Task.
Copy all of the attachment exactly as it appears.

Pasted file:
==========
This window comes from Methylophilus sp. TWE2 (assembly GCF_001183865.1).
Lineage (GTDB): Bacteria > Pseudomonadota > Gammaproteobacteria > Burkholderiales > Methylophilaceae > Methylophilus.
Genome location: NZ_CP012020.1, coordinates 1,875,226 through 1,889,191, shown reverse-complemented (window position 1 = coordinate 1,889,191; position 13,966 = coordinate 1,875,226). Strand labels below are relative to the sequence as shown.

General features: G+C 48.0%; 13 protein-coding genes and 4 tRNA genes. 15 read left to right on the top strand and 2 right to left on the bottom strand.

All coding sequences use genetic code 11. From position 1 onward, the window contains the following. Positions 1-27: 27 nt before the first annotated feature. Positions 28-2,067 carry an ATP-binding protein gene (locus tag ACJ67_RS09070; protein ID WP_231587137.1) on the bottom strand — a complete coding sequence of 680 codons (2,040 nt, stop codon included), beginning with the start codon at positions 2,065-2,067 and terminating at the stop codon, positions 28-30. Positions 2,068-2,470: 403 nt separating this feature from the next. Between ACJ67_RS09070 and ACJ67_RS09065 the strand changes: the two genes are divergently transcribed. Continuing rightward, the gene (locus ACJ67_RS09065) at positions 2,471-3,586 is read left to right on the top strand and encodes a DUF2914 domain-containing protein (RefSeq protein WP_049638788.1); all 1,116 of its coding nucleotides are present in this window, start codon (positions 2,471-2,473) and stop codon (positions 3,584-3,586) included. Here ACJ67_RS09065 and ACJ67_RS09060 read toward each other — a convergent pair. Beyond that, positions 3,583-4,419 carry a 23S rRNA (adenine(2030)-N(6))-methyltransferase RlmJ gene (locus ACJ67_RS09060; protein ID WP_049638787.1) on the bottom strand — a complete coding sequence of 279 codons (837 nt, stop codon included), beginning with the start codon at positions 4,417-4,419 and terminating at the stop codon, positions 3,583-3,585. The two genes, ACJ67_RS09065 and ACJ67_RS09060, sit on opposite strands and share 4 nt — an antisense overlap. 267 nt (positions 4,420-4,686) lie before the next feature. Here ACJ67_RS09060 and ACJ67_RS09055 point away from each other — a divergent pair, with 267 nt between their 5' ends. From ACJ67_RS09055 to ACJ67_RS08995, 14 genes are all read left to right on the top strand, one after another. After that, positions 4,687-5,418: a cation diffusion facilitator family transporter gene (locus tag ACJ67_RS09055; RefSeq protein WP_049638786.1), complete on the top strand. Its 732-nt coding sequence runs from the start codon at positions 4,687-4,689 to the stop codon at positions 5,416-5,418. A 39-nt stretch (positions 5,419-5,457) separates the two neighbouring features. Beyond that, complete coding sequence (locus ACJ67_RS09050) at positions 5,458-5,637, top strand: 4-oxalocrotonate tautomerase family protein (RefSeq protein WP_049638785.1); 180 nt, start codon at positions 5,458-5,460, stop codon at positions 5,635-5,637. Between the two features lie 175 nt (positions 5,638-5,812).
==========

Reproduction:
This window comes from Methylophilus sp. TWE2 (assembly GCF_001183865.1).
Lineage (GTDB): Bacteria > Pseudomonadota > Gammaproteobacteria > Burkholderiales > Methylophilaceae > Methylophilus.
Genome location: NZ_CP012020.1, coordinates 1,875,226 through 1,889,191, shown reverse-complemented (window position 1 = coordinate 1,889,191; position 13,966 = coordinate 1,875,226). Strand labels below are relative to the sequence as shown.

General features: G+C 48.0%; 13 protein-coding genes and 4 tRNA genes. 15 read left to right on the top strand and 2 right to left on the bottom strand.

All coding sequences use genetic code 11. From position 1 onward, the window contains the following. Positions 1-27: 27 nt before the first annotated feature. Positions 28-2,067 carry an ATP-binding protein gene (locus tag ACJ67_RS09070; protein ID WP_231587137.1) on the bottom strand — a complete coding sequence of 680 codons (2,040 nt, stop codon included), beginning with the start codon at positions 2,065-2,067 and terminating at the stop codon, positions 28-30. Positions 2,068-2,470: 403 nt separating this feature from the next. Between ACJ67_RS09070 and ACJ67_RS09065 the strand changes: the two genes are divergently transcribed. Continuing rightward, the gene (locus ACJ67_RS09065) at positions 2,471-3,586 is read left to right on the top strand and encodes a DUF2914 domain-containing protein (RefSeq protein WP_049638788.1); all 1,116 of its coding nucleotides are present in this window, start codon (positions 2,471-2,473) and stop codon (positions 3,584-3,586) included. Here ACJ67_RS09065 and ACJ67_RS09060 read toward each other — a convergent pair. Beyond that, positions 3,583-4,419 carry a 23S rRNA (adenine(2030)-N(6))-methyltransferase RlmJ gene (locus ACJ67_RS09060; protein ID WP_049638787.1) on the bottom strand — a complete coding sequence of 279 codons (837 nt, stop codon included), beginning with the start codon at positions 4,417-4,419 and terminating at the stop codon, positions 3,583-3,585. The two genes, ACJ67_RS09065 and ACJ67_RS09060, sit on opposite strands and share 4 nt — an antisense overlap. 267 nt (positions 4,420-4,686) lie before the next feature. Here ACJ67_RS09060 and ACJ67_RS09055 point away from each other — a divergent pair, with 267 nt between their 5' ends. From ACJ67_RS09055 to ACJ67_RS08995, 14 genes are all read left to right on the top strand, one after another. After that, positions 4,687-5,418: a cation diffusion facilitator family transporter gene (locus tag ACJ67_RS09055; RefSeq protein WP_049638786.1), complete on the top strand. Its 732-nt coding sequence runs from the start codon at positions 4,687-4,689 to the stop codon at positions 5,416-5,418. A 39-nt stretch (positions 5,419-5,457) separates the two neighbouring features. Beyond that, complete coding sequence (locus ACJ67_RS09050) at positions 5,458-5,637, top strand: 4-oxalocrotonate tautomerase family protein (RefSeq protein WP_049638785.1); 180 nt, start codon at positions 5,458-5,460, stop codon at positions 5,635-5,637. Between the two features lie 175 nt (positions 5,638-5,812).